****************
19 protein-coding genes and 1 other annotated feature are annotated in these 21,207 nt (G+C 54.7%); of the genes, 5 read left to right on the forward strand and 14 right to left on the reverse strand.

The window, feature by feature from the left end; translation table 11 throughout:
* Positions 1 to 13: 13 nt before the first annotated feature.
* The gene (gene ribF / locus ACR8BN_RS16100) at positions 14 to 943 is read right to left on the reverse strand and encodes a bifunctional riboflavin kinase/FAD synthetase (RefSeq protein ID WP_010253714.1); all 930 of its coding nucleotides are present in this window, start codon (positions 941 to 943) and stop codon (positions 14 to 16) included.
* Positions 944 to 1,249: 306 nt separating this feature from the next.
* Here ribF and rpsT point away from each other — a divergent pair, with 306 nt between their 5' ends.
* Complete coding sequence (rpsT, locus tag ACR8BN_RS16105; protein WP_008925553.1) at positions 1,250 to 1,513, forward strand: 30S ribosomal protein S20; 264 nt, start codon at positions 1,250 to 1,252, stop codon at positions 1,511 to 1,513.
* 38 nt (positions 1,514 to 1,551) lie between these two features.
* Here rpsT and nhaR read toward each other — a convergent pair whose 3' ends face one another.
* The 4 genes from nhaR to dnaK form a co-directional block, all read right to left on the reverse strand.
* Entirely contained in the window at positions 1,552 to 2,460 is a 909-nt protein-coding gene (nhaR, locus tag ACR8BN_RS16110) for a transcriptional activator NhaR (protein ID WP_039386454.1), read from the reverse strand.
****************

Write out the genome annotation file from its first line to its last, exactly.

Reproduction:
19 protein-coding genes and 1 other annotated feature are annotated in these 21,207 nt (G+C 54.7%); of the genes, 5 read left to right on the forward strand and 14 right to left on the reverse strand.

The window, feature by feature from the left end; translation table 11 throughout:
* Positions 1 to 13: 13 nt before the first annotated feature.
* The gene (gene ribF / locus ACR8BN_RS16100) at positions 14 to 943 is read right to left on the reverse strand and encodes a bifunctional riboflavin kinase/FAD synthetase (RefSeq protein ID WP_010253714.1); all 930 of its coding nucleotides are present in this window, start codon (positions 941 to 943) and stop codon (positions 14 to 16) included.
* Positions 944 to 1,249: 306 nt separating this feature from the next.
* Here ribF and rpsT point away from each other — a divergent pair, with 306 nt between their 5' ends.
* Complete coding sequence (rpsT, locus tag ACR8BN_RS16105; protein WP_008925553.1) at positions 1,250 to 1,513, forward strand: 30S ribosomal protein S20; 264 nt, start codon at positions 1,250 to 1,252, stop codon at positions 1,511 to 1,513.
* 38 nt (positions 1,514 to 1,551) lie between these two features.
* Here rpsT and nhaR read toward each other — a convergent pair whose 3' ends face one another.
* The 4 genes from nhaR to dnaK form a co-directional block, all read right to left on the reverse strand.
* Entirely contained in the window at positions 1,552 to 2,460 is a 909-nt protein-coding gene (nhaR, locus tag ACR8BN_RS16110) for a transcriptional activator NhaR (protein ID WP_039386454.1), read from the reverse strand.